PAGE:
What is a Cryptogam? Cryptogams (literally hidden reproduction) is a now disused umbrella classification for the non-seed bearing organisms incorporating Algae, Lichen, mosses (and other bryophytes), ferns and fungi. The organisms that are alien to the considered norm of the sexual reproduction process.
Or even more alien, Protist another semi defunct classification. The term protista was first used by Ernst Haeckel in 1866. Protists were traditionally subdivided into several groups based on similarities to the higher kingdoms: the unicellular “animal-like” protozoa, the “plant-like” protophyta (mostly unicellular algae), and the “fungus-like” slime moulds and water moulds. Most of these organisMORE
Yesterday I was at the British Library doing some more research on Minakata Kumagusu and his time in London. I was reading his contributions to ‘Notes and Queries’ journal and ‘Nature’ magazine. Reading the contributions in the context of the bound journals dating from the 1890s to 1920 it is fascinating to note how powerfully the aesthetic qualities of the fonts and layout, I guess the fashion, dates the information more poignantly than accessing transcripts on a computer. Kind of like realising Einstein was an Edwardian complete with kippers and calling cards. The brain inhabits a time, but the most interesting thoughts also remain applicable. Minakata’s later articles appear alongside notes on WWI slang from a retired Major, and discussions on wether women have an extra bone in the hand.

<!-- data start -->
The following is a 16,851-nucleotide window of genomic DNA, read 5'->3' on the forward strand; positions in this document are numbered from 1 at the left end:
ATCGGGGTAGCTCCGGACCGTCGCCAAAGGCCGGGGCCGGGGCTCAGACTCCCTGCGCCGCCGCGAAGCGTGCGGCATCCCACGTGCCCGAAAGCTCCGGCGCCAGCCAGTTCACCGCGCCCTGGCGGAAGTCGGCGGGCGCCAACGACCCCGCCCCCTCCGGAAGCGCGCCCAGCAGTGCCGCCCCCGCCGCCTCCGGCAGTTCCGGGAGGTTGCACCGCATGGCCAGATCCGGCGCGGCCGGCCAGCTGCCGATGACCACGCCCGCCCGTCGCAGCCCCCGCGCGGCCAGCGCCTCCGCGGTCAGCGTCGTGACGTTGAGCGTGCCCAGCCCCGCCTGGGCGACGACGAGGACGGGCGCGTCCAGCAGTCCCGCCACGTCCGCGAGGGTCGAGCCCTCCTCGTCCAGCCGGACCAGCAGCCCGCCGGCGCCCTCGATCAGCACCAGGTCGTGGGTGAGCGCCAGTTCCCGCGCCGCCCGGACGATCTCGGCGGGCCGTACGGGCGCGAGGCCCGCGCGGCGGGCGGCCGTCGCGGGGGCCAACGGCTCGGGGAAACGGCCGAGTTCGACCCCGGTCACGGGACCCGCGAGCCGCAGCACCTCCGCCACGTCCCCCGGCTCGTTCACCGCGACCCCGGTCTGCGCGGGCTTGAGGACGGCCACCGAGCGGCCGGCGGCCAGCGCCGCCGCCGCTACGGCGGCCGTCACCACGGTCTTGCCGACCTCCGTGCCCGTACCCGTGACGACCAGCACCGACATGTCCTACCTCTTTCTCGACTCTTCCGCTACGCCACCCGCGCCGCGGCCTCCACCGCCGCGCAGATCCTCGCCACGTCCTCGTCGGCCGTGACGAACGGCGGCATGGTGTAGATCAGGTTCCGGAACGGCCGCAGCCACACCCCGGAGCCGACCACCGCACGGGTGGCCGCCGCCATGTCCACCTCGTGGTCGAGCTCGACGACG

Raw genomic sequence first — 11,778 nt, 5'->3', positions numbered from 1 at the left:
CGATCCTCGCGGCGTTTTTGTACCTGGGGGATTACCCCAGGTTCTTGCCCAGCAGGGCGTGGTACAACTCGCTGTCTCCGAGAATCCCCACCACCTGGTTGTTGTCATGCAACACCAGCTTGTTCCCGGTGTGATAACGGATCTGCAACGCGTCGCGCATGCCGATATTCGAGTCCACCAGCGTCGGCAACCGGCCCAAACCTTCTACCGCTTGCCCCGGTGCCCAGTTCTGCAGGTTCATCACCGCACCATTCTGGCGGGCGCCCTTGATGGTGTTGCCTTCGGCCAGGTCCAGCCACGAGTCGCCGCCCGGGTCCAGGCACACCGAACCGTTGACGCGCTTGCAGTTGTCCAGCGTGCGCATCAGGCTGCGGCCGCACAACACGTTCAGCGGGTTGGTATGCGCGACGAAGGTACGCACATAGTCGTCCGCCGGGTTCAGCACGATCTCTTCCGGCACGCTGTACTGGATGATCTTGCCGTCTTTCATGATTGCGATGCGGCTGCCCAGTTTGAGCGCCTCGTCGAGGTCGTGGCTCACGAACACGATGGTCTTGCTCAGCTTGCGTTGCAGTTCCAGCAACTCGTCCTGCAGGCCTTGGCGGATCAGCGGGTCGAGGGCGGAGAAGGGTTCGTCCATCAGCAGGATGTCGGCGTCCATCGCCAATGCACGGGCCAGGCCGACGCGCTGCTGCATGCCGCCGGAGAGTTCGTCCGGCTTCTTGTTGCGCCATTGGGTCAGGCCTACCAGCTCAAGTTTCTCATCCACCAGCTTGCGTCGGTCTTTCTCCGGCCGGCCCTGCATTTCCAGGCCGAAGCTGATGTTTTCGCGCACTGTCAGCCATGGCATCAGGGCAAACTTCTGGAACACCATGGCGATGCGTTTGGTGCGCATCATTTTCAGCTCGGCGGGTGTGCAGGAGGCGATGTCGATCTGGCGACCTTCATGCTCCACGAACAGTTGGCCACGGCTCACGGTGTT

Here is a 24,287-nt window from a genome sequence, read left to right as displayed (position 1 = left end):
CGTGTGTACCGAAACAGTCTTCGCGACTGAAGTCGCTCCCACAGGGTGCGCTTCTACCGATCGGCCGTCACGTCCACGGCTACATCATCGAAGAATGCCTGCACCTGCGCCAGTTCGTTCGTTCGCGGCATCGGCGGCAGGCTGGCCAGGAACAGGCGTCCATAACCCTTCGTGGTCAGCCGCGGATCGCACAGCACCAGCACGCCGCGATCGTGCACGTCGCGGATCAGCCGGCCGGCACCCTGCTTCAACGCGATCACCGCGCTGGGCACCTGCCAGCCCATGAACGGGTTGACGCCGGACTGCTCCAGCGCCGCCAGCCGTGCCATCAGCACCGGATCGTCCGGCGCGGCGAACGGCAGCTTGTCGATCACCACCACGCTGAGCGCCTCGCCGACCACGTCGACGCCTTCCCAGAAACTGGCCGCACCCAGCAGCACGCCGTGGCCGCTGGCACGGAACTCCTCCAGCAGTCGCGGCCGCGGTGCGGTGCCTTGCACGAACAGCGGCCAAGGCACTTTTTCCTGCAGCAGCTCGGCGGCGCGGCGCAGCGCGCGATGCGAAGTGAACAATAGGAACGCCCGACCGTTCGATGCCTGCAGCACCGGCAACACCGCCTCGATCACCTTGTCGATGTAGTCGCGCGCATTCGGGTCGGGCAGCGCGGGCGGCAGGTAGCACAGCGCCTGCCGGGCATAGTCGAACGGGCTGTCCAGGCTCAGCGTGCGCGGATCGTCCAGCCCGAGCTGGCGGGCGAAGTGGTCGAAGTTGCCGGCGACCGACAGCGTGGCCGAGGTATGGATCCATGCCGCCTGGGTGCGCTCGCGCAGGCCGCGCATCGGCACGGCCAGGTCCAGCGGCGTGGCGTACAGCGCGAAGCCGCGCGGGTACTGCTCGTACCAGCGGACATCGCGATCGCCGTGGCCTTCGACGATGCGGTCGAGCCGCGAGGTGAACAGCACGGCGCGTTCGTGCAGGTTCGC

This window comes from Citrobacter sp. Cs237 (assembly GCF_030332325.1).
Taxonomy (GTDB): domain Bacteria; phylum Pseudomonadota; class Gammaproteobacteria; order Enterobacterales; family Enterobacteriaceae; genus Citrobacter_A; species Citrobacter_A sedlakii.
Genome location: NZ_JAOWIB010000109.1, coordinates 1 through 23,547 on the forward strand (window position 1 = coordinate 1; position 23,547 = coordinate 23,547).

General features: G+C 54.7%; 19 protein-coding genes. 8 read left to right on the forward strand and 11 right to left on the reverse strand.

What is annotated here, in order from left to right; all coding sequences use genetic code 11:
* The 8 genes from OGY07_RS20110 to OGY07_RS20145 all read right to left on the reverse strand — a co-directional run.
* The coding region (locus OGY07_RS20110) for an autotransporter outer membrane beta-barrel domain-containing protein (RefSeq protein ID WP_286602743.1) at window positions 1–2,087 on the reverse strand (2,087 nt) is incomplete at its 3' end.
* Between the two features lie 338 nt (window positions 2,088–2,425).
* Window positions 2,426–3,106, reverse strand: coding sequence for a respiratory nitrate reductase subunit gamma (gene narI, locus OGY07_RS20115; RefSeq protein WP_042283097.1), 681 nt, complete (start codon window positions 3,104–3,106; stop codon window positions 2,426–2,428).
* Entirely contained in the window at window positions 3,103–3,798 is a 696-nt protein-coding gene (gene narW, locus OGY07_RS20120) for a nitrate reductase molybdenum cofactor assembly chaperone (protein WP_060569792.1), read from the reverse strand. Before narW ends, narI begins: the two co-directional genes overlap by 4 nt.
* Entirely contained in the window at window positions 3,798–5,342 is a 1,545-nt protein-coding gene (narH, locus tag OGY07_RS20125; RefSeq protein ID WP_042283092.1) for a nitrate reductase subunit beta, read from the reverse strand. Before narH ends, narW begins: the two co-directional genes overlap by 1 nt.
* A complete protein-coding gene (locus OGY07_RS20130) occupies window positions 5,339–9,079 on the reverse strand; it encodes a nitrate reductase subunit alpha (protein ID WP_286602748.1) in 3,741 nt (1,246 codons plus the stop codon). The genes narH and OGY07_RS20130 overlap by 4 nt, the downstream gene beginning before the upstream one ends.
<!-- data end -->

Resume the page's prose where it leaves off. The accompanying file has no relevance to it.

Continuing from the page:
A few years ago while I was living in Japan doing a residency at the CCA Kitakyushu, I discovered one of the most interesting figures in Modernist Japan, the polymath Biologist/Folklorist Minakata Kumagusu. Most famous for his work on slime moulds and fungi, Kumagusu also was a collector of folklore and myth and a passionate advocate against shrine consolidation (and demolition); and for forest conservation .On a visit to Tokyo I saw a fantastic exhibition of Kumagusu’s specimen and field notes, all of fungi and moulds, the original pages contained very beautiful drawings and pressed examples of the specimens.
Minakata Kumagusu travelled and studied in the US, South America and Britain, very unusually for a Japanese person in the Meiji era (late 19th to early 20th cent), and could speak English, German, Spanish and many other languages. I am currentlMORE